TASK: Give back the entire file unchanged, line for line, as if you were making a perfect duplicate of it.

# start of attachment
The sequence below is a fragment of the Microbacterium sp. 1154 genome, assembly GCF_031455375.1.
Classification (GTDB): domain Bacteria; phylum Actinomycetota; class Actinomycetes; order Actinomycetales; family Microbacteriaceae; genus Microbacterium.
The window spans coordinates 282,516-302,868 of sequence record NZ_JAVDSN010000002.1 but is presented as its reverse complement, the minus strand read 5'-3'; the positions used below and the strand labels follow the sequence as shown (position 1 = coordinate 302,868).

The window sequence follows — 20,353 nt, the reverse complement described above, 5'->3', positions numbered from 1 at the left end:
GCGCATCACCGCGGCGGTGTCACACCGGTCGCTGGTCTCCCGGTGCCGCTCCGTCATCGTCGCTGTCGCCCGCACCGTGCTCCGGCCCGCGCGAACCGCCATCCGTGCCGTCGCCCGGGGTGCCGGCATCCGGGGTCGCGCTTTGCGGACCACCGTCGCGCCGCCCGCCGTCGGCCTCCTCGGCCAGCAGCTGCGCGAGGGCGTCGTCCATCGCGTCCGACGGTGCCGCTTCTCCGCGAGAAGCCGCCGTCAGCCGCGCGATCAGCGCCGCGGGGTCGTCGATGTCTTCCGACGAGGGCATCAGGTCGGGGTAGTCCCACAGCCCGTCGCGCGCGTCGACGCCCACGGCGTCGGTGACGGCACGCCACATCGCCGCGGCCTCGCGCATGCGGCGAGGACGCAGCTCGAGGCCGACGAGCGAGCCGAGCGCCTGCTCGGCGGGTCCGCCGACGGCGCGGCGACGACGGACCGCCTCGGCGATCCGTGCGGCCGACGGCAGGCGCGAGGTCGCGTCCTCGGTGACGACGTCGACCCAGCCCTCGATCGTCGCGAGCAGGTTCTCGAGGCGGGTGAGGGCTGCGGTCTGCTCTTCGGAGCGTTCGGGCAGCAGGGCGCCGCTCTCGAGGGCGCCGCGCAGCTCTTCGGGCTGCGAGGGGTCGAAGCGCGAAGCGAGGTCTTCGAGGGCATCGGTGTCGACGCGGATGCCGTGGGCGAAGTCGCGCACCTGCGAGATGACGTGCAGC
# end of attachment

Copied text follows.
The sequence below is a fragment of the Microbacterium sp. 1154 genome, assembly GCF_031455375.1.
Classification (GTDB): domain Bacteria; phylum Actinomycetota; class Actinomycetes; order Actinomycetales; family Microbacteriaceae; genus Microbacterium.
The window spans coordinates 282,516-302,868 of sequence record NZ_JAVDSN010000002.1 but is presented as its reverse complement, the minus strand read 5'-3'; the positions used below and the strand labels follow the sequence as shown (position 1 = coordinate 302,868).

The window sequence follows — 20,353 nt, the reverse complement described above, 5'->3', positions numbered from 1 at the left end:
GCGCATCACCGCGGCGGTGTCACACCGGTCGCTGGTCTCCCGGTGCCGCTCCGTCATCGTCGCTGTCGCCCGCACCGTGCTCCGGCCCGCGCGAACCGCCATCCGTGCCGTCGCCCGGGGTGCCGGCATCCGGGGTCGCGCTTTGCGGACCACCGTCGCGCCGCCCGCCGTCGGCCTCCTCGGCCAGCAGCTGCGCGAGGGCGTCGTCCATCGCGTCCGACGGTGCCGCTTCTCCGCGAGAAGCCGCCGTCAGCCGCGCGATCAGCGCCGCGGGGTCGTCGATGTCTTCCGACGAGGGCATCAGGTCGGGGTAGTCCCACAGCCCGTCGCGCGCGTCGACGCCCACGGCGTCGGTGACGGCACGCCACATCGCCGCGGCCTCGCGCATGCGGCGAGGACGCAGCTCGAGGCCGACGAGCGAGCCGAGCGCCTGCTCGGCGGGTCCGCCGACGGCGCGGCGACGACGGACCGCCTCGGCGATCCGTGCGGCCGACGGCAGGCGCGAGGTCGCGTCCTCGGTGACGACGTCGACCCAGCCCTCGATCGTCGCGAGCAGGTTCTCGAGGCGGGTGAGGGCTGCGGTCTGCTCTTCGGAGCGTTCGGGCAGCAGGGCGCCGCTCTCGAGGGCGCCGCGCAGCTCTTCGGGCTGCGAGGGGTCGAAGCGCGAAGCGAGGTCTTCGAGGGCATCGGTGTCGACGCGGATGCCGTGGGCGAAGTCGCGCACCTGCGAGATGACGTGCAGC